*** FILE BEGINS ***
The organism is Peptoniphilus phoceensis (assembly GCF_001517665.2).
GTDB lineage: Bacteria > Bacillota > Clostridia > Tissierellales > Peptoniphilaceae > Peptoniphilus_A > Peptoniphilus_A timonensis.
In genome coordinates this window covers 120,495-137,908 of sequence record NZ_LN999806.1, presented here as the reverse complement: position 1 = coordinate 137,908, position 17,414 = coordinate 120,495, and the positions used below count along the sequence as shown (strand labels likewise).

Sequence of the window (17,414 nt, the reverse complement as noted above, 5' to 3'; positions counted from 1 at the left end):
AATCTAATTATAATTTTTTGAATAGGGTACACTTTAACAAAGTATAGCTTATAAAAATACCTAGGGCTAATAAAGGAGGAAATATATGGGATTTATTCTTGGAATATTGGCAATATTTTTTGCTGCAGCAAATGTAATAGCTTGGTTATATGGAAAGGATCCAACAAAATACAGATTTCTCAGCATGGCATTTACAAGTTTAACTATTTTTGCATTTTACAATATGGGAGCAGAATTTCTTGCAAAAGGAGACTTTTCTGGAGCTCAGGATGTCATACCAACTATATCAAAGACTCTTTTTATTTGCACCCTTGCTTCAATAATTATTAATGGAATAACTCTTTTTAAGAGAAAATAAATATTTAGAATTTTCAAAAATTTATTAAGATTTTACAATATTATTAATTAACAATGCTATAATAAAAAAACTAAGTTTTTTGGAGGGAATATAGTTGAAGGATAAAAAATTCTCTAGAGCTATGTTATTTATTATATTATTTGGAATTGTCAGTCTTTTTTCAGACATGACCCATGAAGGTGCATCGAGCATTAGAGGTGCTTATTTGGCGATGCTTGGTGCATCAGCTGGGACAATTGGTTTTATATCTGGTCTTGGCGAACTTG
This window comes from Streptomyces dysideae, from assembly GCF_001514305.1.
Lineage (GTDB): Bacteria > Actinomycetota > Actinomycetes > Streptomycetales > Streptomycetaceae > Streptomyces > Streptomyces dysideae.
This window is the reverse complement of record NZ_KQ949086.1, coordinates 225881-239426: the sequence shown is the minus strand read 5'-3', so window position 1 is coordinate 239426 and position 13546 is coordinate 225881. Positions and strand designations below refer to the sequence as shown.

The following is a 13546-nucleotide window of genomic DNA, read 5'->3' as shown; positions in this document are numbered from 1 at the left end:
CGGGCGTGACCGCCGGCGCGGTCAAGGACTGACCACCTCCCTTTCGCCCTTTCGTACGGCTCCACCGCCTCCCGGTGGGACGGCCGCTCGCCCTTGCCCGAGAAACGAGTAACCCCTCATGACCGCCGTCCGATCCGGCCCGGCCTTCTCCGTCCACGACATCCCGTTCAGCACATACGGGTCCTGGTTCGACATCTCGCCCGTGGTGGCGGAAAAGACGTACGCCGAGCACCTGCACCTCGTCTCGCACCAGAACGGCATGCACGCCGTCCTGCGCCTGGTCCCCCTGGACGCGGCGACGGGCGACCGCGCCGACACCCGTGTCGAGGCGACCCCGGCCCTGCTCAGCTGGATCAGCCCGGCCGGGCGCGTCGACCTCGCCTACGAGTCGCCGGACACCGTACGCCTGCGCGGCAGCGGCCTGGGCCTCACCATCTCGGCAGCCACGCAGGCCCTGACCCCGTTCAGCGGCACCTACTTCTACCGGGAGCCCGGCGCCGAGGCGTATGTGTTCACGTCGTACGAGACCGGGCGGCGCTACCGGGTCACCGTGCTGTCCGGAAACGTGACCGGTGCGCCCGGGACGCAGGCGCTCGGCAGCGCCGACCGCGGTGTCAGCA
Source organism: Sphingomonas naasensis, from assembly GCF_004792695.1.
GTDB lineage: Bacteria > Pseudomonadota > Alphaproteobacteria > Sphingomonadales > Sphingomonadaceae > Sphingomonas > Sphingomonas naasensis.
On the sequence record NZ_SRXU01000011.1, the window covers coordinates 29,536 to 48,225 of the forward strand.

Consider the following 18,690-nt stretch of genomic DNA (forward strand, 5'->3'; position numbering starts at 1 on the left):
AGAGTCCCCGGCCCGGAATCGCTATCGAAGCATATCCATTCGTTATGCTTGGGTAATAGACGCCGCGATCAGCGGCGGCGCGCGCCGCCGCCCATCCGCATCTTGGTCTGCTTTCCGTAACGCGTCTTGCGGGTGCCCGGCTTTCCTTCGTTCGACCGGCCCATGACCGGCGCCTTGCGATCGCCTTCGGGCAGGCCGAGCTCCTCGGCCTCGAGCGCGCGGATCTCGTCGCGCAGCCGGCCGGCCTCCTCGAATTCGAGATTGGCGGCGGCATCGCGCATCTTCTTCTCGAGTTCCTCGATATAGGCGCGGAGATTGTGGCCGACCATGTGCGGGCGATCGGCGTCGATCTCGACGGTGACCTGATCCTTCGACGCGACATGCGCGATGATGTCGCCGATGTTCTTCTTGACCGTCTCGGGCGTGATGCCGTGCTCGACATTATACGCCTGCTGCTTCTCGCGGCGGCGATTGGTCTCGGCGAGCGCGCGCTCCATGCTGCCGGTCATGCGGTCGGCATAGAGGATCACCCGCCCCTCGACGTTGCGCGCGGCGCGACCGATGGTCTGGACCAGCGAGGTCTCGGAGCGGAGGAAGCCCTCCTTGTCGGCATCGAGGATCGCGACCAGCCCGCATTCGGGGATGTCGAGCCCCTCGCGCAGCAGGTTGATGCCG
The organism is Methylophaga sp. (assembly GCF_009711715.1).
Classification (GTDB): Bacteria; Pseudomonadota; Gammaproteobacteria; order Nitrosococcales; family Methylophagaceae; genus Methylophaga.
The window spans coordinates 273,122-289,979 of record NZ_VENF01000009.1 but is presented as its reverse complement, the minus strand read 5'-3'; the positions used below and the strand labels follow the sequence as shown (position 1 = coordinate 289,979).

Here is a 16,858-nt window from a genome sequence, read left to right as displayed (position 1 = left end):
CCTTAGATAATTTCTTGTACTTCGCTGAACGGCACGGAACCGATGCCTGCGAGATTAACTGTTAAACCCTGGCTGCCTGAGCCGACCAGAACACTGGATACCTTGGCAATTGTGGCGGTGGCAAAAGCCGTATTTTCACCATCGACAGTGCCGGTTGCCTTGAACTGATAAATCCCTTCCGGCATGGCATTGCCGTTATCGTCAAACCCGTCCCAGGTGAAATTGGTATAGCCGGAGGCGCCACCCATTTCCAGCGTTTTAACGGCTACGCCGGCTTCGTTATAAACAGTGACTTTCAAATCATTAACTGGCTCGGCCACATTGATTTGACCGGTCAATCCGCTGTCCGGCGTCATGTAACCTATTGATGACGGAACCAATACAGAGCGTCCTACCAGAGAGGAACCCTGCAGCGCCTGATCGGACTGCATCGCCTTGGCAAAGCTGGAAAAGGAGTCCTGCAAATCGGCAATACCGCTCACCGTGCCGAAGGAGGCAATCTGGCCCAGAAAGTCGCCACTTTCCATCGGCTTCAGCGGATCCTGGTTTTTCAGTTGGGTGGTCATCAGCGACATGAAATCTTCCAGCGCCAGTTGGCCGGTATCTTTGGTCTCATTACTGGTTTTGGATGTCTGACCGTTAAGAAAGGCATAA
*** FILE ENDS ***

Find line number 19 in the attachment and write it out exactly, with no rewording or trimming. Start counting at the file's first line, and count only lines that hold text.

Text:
Here is a 16,858-nt window from a genome sequence, read left to right as displayed (position 1 = left end):